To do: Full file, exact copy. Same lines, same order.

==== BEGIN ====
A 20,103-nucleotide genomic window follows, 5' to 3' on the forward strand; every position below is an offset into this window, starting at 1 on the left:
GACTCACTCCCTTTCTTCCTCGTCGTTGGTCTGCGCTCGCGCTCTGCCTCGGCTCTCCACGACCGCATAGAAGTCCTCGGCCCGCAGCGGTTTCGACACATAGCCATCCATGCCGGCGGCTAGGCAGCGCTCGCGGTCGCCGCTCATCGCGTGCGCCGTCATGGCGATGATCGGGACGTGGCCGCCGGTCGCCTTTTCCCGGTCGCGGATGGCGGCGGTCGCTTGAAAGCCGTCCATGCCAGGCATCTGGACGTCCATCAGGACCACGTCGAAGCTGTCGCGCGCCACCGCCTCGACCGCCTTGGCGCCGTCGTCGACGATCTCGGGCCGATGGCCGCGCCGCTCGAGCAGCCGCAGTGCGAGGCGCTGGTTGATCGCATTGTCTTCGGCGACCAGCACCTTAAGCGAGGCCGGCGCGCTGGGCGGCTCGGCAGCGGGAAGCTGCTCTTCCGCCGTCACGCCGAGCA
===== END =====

A 20,103-nucleotide genomic window follows, 5' to 3' on the forward strand; every position below is an offset into this window, starting at 1 on the left:
GACTCACTCCCTTTCTTCCTCGTCGTTGGTCTGCGCTCGCGCTCTGCCTCGGCTCTCCACGACCGCATAGAAGTCCTCGGCCCGCAGCGGTTTCGACACATAGCCATCCATGCCGGCGGCTAGGCAGCGCTCGCGGTCGCCGCTCATCGCGTGCGCCGTCATGGCGATGATCGGGACGTGGCCGCCGGTCGCCTTTTCCCGGTCGCGGATGGCGGCGGTCGCTTGAAAGCCGTCCATGCCAGGCATCTGGACGTCCATCAGGACCACGTCGAAGCTGTCGCGCGCCACCGCCTCGACCGCCTTGGCGCCGTCGTCGACGATCTCGGGCCGATGGCCGCGCCGCTCGAGCAGCCGCAGTGCGAGGCGCTGGTTGATCGCATTGTCTTCGGCGACCAGCACCTTAAGCGAGGCCGGCGCGCTGGGCGGCTCGGCAGCGGGAAGCTGCTCTTCCGCCGTCACGCCGAGCA